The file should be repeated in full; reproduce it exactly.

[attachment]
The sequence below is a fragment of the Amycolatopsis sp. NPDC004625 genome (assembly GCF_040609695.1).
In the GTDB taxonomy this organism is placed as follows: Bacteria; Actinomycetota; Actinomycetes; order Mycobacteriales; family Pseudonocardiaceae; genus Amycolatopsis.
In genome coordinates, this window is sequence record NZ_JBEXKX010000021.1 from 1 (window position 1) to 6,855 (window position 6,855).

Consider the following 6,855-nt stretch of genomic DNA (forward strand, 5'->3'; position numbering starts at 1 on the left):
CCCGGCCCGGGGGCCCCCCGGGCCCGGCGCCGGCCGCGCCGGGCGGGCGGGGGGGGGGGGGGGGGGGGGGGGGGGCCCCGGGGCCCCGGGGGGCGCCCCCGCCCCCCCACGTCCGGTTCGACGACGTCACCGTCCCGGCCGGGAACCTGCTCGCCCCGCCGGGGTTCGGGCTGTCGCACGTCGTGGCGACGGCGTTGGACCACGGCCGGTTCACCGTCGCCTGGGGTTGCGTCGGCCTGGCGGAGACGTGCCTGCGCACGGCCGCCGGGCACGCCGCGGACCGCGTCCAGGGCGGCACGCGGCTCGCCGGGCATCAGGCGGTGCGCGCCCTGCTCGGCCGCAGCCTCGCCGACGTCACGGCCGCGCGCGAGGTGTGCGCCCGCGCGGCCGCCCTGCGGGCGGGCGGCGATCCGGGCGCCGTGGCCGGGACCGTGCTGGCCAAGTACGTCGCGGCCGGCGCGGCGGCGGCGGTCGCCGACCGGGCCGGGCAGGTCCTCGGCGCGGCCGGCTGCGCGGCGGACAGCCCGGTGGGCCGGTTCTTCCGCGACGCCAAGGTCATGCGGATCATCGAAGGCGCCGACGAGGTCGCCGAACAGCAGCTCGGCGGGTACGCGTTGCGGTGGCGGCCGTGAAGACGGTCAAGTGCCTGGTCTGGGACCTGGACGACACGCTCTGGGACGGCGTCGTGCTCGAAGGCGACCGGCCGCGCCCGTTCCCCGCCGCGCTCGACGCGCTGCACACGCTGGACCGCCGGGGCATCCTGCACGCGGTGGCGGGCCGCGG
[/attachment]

The sequence below is a fragment of the Amycolatopsis sp. NPDC004625 genome (assembly GCF_040609695.1).
In the GTDB taxonomy this organism is placed as follows: Bacteria; Actinomycetota; Actinomycetes; order Mycobacteriales; family Pseudonocardiaceae; genus Amycolatopsis.
In genome coordinates, this window is sequence record NZ_JBEXKX010000021.1 from 1 (window position 1) to 6,855 (window position 6,855).

Consider the following 6,855-nt stretch of genomic DNA (forward strand, 5'->3'; position numbering starts at 1 on the left):
CCCGGCCCGGGGGCCCCCCGGGCCCGGCGCCGGCCGCGCCGGGCGGGCGGGGGGGGGGGGGGGGGGGGGGGGGGGCCCCGGGGCCCCGGGGGGCGCCCCCGCCCCCCCACGTCCGGTTCGACGACGTCACCGTCCCGGCCGGGAACCTGCTCGCCCCGCCGGGGTTCGGGCTGTCGCACGTCGTGGCGACGGCGTTGGACCACGGCCGGTTCACCGTCGCCTGGGGTTGCGTCGGCCTGGCGGAGACGTGCCTGCGCACGGCCGCCGGGCACGCCGCGGACCGCGTCCAGGGCGGCACGCGGCTCGCCGGGCATCAGGCGGTGCGCGCCCTGCTCGGCCGCAGCCTCGCCGACGTCACGGCCGCGCGCGAGGTGTGCGCCCGCGCGGCCGCCCTGCGGGCGGGCGGCGATCCGGGCGCCGTGGCCGGGACCGTGCTGGCCAAGTACGTCGCGGCCGGCGCGGCGGCGGCGGTCGCCGACCGGGCCGGGCAGGTCCTCGGCGCGGCCGGCTGCGCGGCGGACAGCCCGGTGGGCCGGTTCTTCCGCGACGCCAAGGTCATGCGGATCATCGAAGGCGCCGACGAGGTCGCCGAACAGCAGCTCGGCGGGTACGCGTTGCGGTGGCGGCCGTGAAGACGGTCAAGTGCCTGGTCTGGGACCTGGACGACACGCTCTGGGACGGCGTCGTGCTCGAAGGCGACCGGCCGCGCCCGTTCCCCGCCGCGCTCGACGCGCTGCACACGCTGGACCGCCGGGGCATCCTGCACGCGGTGGCGGGCCGCGG